Instagram Adds Snapchat-Like Features in Social Media Battle

Facebook tried and failed to acquire Snapchat, and now Facebook-owned Instagram is having a go at beating Snapchat at its own game. The photo-sharing company just debuted Instagram Stories, which in format is very similar to Snapchat Stories: users can share photos and videos that last no more than 24 hours. This might spark a battle between the two apps, which have never been in direct competition. Both mobile apps are now trying to increase digital advertising, which could bring the issue to a head.

The New York Times quotes Instagram co-founder/chief executive Kevin Systrom as acknowledging that “other companies deserve all the credit” for pioneering disappearing photos/videos, but that this has been “an area of interest for Instagram for some time.”


“Our mission has always been to capture and share the world’s moments, not just the world’s most beautiful moments,” he said. “Stories will alleviate a ton of the pressure people have to post their absolute best stuff.”

According to The Wall Street Journal, Instagram Stories, which “appear in a row at the top of a user’s feed,” reveal, upon tapping, “an array of photos that other users posted over the last 24 hours, from oldest to newest.” Instagram doesn’t plan to show ads within Stories for now, and there is no option to “like” or “comment” on Stories, another feature similar to Snapchat.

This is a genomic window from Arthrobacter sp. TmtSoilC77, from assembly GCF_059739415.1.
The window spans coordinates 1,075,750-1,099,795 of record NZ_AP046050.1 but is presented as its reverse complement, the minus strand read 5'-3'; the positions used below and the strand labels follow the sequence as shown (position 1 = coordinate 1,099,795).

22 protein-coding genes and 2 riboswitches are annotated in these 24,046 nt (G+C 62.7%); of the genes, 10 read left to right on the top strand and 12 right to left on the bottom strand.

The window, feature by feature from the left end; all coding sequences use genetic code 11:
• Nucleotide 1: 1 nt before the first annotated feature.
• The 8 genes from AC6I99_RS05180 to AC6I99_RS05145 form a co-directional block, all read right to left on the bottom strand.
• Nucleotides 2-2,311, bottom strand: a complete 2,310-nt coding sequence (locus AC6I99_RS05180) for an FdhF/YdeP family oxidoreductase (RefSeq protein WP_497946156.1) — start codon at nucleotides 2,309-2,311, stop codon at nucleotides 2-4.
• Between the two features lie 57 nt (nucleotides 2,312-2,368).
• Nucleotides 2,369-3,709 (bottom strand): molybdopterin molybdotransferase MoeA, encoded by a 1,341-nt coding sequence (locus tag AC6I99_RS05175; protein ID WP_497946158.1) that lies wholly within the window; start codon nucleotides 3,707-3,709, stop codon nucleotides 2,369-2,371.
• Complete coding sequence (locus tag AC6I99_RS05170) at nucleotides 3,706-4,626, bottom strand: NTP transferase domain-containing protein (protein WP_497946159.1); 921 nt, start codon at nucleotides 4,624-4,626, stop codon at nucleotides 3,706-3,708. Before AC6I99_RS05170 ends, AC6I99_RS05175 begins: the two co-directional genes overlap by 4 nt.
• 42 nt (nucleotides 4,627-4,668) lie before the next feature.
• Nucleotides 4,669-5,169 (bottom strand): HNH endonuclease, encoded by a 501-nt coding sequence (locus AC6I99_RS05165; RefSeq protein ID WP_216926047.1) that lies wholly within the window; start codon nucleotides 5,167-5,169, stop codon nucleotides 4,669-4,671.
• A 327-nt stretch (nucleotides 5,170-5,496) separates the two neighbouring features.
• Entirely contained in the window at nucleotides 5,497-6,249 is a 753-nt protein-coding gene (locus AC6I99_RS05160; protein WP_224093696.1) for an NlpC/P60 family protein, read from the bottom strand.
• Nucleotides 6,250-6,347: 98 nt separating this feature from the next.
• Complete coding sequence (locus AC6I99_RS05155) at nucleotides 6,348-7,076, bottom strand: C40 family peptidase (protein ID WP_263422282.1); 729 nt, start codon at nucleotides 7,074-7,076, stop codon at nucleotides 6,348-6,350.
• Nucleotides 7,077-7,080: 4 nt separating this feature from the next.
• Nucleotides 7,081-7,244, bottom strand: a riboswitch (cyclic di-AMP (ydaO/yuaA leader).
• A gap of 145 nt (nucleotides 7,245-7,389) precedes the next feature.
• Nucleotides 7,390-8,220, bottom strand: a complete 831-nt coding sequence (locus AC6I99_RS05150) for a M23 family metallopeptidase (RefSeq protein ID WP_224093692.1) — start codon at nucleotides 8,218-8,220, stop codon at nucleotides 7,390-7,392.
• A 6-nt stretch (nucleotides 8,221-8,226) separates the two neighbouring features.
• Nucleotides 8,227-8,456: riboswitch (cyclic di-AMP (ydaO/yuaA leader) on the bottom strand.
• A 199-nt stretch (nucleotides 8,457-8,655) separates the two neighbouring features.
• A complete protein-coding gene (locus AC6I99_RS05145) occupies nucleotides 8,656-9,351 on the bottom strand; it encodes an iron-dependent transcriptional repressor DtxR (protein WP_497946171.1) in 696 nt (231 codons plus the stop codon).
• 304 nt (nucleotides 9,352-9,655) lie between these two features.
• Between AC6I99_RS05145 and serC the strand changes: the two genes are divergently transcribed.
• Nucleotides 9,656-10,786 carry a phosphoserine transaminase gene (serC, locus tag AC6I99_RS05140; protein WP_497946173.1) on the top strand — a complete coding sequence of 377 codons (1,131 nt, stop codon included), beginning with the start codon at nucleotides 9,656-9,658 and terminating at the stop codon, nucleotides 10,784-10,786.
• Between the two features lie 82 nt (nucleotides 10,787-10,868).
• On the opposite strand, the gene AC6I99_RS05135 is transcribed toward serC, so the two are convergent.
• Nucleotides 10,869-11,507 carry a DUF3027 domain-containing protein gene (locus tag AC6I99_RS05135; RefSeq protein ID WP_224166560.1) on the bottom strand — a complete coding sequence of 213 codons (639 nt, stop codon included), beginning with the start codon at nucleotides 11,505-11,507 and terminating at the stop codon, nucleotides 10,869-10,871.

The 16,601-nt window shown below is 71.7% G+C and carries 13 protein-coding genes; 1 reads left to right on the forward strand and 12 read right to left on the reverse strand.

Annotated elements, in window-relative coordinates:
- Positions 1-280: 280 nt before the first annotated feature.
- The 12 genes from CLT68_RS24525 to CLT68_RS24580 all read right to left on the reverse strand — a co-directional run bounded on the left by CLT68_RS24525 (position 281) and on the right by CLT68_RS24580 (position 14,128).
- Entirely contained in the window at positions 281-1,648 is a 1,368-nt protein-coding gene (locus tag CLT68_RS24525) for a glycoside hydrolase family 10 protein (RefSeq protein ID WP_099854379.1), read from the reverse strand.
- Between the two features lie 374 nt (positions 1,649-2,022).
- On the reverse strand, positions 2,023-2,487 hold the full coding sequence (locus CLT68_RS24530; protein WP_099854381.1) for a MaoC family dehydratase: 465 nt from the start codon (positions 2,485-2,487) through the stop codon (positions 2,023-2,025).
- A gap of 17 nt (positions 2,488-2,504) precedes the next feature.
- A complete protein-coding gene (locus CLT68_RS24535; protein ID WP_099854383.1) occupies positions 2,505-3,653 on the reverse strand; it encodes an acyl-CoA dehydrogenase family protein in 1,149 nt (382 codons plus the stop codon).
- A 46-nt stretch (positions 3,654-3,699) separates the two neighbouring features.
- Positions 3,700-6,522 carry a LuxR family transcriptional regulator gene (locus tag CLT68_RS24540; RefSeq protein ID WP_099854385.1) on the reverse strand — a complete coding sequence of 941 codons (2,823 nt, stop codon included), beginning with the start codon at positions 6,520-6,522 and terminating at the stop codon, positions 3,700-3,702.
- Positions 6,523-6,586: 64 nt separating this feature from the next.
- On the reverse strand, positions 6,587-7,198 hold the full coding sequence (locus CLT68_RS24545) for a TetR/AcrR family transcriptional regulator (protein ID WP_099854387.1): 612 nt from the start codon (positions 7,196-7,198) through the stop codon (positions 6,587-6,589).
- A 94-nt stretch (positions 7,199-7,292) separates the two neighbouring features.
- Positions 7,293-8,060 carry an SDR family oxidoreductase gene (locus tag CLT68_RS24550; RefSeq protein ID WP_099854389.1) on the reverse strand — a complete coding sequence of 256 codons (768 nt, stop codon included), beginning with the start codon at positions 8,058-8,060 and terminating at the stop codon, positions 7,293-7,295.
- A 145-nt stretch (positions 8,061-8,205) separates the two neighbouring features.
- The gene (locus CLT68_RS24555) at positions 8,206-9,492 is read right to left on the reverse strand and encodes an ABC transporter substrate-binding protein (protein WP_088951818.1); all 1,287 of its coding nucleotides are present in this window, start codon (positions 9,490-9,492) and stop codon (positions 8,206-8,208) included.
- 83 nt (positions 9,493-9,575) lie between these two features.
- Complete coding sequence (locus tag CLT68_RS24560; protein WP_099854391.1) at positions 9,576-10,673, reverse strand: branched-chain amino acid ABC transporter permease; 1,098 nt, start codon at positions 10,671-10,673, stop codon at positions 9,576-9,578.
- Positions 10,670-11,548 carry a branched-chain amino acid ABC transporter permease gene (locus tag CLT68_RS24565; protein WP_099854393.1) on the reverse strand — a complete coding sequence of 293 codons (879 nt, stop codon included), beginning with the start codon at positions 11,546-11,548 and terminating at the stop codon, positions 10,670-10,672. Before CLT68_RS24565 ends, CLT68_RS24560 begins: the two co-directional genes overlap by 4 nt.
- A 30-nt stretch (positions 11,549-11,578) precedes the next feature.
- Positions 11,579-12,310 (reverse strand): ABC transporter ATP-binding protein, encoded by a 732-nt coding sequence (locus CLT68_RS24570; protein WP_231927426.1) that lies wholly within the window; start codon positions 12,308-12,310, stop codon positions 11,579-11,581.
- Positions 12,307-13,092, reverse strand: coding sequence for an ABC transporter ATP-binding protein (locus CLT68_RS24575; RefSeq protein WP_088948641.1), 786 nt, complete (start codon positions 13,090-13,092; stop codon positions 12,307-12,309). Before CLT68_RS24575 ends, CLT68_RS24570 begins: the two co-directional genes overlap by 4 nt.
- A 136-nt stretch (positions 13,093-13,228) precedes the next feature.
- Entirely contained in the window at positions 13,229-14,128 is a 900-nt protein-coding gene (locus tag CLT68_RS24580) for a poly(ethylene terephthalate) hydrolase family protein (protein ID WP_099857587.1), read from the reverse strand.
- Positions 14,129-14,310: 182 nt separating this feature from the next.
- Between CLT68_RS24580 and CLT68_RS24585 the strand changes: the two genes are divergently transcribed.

Snapchat Stories acts as a “24-hour photo and video diary viewable only by those who follow the user,” but also collects photos and videos from many users that are relevant to a specific event and “stitches them together to form a narrative,” complete with ads. Instagram Stories acts similarly like a 24-hour diary for chosen followers.

A Piper Jaffray survey of 6,530 U.S. teens in April revealed that 28 percent named Snapchat as their “top social network,” with Instagram at 27 percent. That contrasts with a survey six months ago when 33 percent of teens chose Instagram and only 19 percent picked Snapchat. After Instagram implemented an “algorithmically driven feed” to promote more sharing, users have been “posting more photos and spending more time in the app,” according to Facebook chief exec Mark Zuckerberg.

Facebook purchased Instagram, which has 500 million users, in 2012 for $1 billion in cash and stock. Snapchat, which was founded in 2011, now has more than 150 million daily users and is valued at around $19 billion.

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